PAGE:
Tchaikovsky - May (The Seasons)
Tchikovsky's work, The Seasons, was commissioned by the publisher, Nikolai Bernard in 1875 and the entire cycle was completed the following year - a period in his life (1840 - 1893) where he held the post of professor of theory and composition at the Moscow Conservatoire.
His ballet, Swan Lake, may well be one of his best known works, alongside one of his most famous themes from the first piano concerto, but his acceptance as a composer of quality was not always immediate and certainly not unreserved.
The Seasons should be fully explored for the many other lovely pieces herein.
Pupil Match & Suitability
This will suit a student with flair and sensitivity.
The middle section needs to be played with quite a keen sense of pace and students will need to be able to get around the notes with ease.
Sensitivity and imagination are needed in order to bring out the colour and mood of the outer sections.
This will die in the hands of someone who does not have the capacity to play with a sense of poetry and to lift the notes from the page and to transform them into something of intrinsic musical worth.
Some pieces may work within the bounds of a literal transcription from notation to piano keys. This will not.
Style & Tempo
An opulent, expressive style with two distinctly different tempi and moods.
Plenty of rubato will feature in the playing here. Sculpt the line much as a singer would and you are likely to be moving in the right direction.
Imagine the breathing points needed, the effortless floating of tone and the soaring forwards in the allegro giocoso, all of which does not rely upon nor is grounded by the regularly recurring barline.
This is the music of a free, expressive spirit.
Phrasing & Articulation
Imagination is needed to translate what looks like a very static piece of music on paper into a sensitive and beautifully shaped line. Thinking beyond the notes has to be the starting point.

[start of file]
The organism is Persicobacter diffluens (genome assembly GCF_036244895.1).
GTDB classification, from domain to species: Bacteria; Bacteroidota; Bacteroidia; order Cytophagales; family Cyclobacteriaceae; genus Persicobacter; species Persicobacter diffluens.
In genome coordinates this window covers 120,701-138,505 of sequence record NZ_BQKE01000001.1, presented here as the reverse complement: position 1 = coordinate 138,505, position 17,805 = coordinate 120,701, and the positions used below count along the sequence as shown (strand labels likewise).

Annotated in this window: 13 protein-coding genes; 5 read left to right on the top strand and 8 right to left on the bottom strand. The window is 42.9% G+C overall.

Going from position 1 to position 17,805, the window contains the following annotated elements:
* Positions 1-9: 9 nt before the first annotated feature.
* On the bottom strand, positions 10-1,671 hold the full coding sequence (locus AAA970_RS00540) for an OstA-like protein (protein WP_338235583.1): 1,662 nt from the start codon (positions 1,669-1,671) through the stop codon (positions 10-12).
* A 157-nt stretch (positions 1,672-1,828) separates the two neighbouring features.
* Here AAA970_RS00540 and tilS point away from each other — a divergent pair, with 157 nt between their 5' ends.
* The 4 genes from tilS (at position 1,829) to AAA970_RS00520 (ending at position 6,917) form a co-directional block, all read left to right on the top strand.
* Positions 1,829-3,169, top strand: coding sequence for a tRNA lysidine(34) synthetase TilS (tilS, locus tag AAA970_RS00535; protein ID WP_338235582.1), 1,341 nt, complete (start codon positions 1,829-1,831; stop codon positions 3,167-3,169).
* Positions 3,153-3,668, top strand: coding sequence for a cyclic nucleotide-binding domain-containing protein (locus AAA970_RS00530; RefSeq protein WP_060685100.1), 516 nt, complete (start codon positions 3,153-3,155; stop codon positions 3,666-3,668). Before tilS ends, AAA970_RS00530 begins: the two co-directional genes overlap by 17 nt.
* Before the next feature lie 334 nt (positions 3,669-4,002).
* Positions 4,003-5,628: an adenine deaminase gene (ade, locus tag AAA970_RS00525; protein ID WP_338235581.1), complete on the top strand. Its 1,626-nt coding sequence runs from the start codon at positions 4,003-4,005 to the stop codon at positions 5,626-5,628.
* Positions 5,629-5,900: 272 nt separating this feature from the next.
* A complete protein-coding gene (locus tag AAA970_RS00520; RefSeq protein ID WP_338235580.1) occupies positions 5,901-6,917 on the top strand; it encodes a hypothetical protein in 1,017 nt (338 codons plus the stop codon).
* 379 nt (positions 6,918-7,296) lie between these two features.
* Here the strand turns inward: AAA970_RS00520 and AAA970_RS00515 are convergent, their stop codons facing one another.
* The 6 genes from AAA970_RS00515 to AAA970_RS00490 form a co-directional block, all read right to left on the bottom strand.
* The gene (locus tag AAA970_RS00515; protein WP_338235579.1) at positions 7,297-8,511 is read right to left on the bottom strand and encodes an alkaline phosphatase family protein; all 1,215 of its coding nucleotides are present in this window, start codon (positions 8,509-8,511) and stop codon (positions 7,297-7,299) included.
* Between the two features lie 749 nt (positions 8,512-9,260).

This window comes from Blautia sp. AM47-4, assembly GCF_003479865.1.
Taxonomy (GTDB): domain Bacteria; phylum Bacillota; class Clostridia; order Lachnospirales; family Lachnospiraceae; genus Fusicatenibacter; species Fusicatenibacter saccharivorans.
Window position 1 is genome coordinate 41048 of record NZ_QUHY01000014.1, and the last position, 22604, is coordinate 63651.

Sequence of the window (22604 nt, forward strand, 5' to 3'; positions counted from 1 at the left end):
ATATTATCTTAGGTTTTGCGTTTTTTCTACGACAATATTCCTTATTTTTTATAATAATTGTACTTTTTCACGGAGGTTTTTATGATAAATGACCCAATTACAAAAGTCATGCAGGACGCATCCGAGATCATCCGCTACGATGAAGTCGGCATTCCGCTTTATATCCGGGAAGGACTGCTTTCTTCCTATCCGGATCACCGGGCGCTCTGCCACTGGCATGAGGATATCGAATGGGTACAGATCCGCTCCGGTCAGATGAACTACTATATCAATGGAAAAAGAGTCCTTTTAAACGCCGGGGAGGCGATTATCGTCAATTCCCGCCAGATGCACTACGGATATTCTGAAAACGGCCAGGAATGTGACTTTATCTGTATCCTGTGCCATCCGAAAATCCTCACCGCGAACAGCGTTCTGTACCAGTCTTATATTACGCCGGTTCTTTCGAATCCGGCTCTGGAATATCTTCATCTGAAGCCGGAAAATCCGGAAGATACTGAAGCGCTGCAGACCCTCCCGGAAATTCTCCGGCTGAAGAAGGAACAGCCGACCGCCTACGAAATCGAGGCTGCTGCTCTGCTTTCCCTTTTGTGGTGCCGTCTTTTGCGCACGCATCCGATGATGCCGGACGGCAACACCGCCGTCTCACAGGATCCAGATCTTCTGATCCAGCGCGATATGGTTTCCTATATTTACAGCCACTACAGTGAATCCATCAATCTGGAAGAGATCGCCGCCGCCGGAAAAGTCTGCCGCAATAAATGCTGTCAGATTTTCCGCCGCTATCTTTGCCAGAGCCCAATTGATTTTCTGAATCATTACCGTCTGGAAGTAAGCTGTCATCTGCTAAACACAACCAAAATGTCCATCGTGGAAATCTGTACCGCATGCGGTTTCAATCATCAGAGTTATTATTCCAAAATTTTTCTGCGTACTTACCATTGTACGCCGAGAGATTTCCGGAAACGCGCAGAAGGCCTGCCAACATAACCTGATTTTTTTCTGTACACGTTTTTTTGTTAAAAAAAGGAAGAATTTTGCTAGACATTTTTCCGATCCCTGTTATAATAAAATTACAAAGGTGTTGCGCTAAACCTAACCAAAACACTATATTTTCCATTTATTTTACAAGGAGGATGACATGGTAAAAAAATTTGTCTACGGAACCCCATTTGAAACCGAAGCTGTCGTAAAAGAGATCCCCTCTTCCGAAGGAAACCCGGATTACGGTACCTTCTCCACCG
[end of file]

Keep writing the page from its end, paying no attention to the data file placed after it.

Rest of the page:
Singing is a good way to experience the less percussive qualities of piano tone. Listen to some of the instrumental examples in the background section and analyze how they go about creating a sense of freedom within the lyrical line.
It is easy to end up with accentuation where either none is needed or where it gets in the way of the natural flow of the line.
Tone & Texture
This is split into the two sections - Andantino and Allegro:
Technique should not be viewed as something separate from musicianship.
However, there are some principles here which need careful attention if the right kind of sounds are to be achieved and if musical fluency is the goal.
There is often little choice and much which is fairly straightforward.
However, choice of fingers can be crucial in achieving a good tone and in places for avoiding undue tension.
The pedalling is not complicated here, but its effects can be varied and subtle.
The harmonic changes are fairly clear and obvious and this indicates the basis of the pedalling. However the exact point at which the pedal is depressed can make substantial differences to the tonal effects.
Listen to these effects in examples 1 and 2, which show the different qualities of the single chord:
The two main difficulties likely to be encountered here will be down to the technical difficulties which the RH 4ths are likely to bring up along with the LH stretches, both of which at speed demand a good degree of suppleness, lack of tension, and detail in the practice and pedal application.
It is always a good idea to start working at the hardest section ahead of the easier ones.
Following a concert, a famous pianist was being congratulated on his playing of a notoriously difficult passage. He was somewhat bemused by this remark and made the response: "well obviously I have practised that the most !"
Deciding upon the reasons that lie behind any particular problems is an important factor in resolving outstanding difficulties.
Consider whether an underlying problem is down to:
(i) lack of correct technique
(ii) lack of musical awareness
(iii) lack of motivation
An excellent performance will sound spontaneous and exude charm. The outer sections will have sensitive tonal colouring and a feeling of repose and beauty whilst the more lively middle section will flow with ease and lightness of texture.
Achieving a variety of tonal colour and good balance between the parts is crucial for a musical interpretation and there will be evidence of this taking place in a good performance. The subtlety and detail of an excellent performance may not yet happen with the consistency needed, but there will be expressive qualities and some lovely nuances along the way.
In a sound performance there should be a sense of unity about this performance. At this level, playing the notes alone, without sufficient understanding, is insufficient to gain recognition above the pass line or into what adjudicators may consider an acceptable level.
Musical understanding may well be present but the tonal control might lack the kind of certainty needed for it to move beyond this category.
It is always possible to play expressively, but without quite the detail and control required. This kind of playing would be the kind of performance which sat fairly squarely into this category.